In analyzing the level of term protection available in a particular jurisdiction, a number of issues must be considered. Some jurisdictions expressly limit the use of terms such as physical therapy, physiotherapy, physical therapist, and physiotherapist to those individuals who are licensed pursuant to the jurisdiction's physical therapy practice act. Conversely, other jurisdictions do not expressly protect the use of all of these terms, but rather they imply that the use of such terms is limited to use by a licensed physical therapist. For example, statutory language in a jurisdiction may provide that an individual cannot hold himself or herself out as practicing physical therapy unless licensed. This language arguably implies that the term "physical therapy" cannot be used by an individual who is not licensed as this would be holding themselves out to the public as practicing physical therapy. The jurisdictions also vary in their protection of physical therapy related abbreviations. Some jurisdictions protect the use of a broad list of designating abbreviations (eg, PT, DPT, RPT, LPT, and any other letters, words, or insignia indicating or implying that an individual is a physical therapist).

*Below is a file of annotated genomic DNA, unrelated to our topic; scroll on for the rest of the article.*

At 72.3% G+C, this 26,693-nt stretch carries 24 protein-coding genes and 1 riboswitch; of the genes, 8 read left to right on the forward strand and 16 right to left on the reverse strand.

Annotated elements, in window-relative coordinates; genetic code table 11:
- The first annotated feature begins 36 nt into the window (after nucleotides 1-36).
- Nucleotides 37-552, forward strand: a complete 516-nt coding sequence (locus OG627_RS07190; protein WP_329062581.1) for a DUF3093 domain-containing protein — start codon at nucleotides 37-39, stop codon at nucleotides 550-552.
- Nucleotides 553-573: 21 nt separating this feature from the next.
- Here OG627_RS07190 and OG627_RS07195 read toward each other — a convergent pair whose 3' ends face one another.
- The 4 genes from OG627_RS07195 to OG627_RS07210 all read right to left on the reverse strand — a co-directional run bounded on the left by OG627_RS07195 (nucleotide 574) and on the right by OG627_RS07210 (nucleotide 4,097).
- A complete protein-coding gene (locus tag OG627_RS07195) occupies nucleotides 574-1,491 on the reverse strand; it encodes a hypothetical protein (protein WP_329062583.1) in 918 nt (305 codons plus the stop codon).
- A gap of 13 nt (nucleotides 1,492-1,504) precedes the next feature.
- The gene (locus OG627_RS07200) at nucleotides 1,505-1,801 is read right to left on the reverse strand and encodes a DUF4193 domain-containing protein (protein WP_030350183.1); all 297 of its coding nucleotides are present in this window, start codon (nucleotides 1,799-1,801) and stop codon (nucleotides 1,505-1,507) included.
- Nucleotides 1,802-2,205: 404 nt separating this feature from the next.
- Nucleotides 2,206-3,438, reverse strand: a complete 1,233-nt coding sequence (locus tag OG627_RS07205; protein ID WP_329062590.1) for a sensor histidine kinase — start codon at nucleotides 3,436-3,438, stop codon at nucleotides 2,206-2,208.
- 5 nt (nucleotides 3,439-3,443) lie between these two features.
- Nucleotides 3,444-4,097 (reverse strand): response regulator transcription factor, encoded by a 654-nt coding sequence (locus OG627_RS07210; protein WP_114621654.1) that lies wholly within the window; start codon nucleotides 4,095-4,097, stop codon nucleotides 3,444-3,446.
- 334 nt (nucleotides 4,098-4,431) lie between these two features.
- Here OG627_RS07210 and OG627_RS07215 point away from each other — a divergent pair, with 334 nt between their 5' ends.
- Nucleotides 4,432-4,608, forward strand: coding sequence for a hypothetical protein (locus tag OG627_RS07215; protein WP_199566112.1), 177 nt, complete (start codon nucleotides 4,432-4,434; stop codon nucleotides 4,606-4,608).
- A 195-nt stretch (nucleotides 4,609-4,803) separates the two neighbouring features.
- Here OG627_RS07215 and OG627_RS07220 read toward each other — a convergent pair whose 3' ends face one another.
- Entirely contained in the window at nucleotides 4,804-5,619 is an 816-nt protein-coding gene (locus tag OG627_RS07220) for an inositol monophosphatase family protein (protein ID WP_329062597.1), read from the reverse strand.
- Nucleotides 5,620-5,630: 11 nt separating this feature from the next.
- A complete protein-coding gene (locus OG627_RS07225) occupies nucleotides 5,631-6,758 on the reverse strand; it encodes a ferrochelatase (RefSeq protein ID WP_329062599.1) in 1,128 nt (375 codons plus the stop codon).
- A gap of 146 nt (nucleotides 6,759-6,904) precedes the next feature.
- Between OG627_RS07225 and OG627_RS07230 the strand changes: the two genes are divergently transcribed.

In addition to strictly protecting the use of the terms themselves, some jurisdictions also limit other related activities. For example, certain jurisdictions contain an expressed limitation on the ability of an individual or entity to bill for a service as "physical therapy" when it is not provided by or under the direction of a licensed physical therapist. As another example, a number of jurisdictions expressly prohibit advertising for the provision of physical therapy services where a physical therapist does not provide or supervise the care provided. When determining the strength of term protection afforded to physical therapy in a particular jurisdiction, consideration of the above issues should serve as a good starting point for such an analysis.
Review some of the basic findings of the status of term and title protection in the states with this summary chart (.pdf).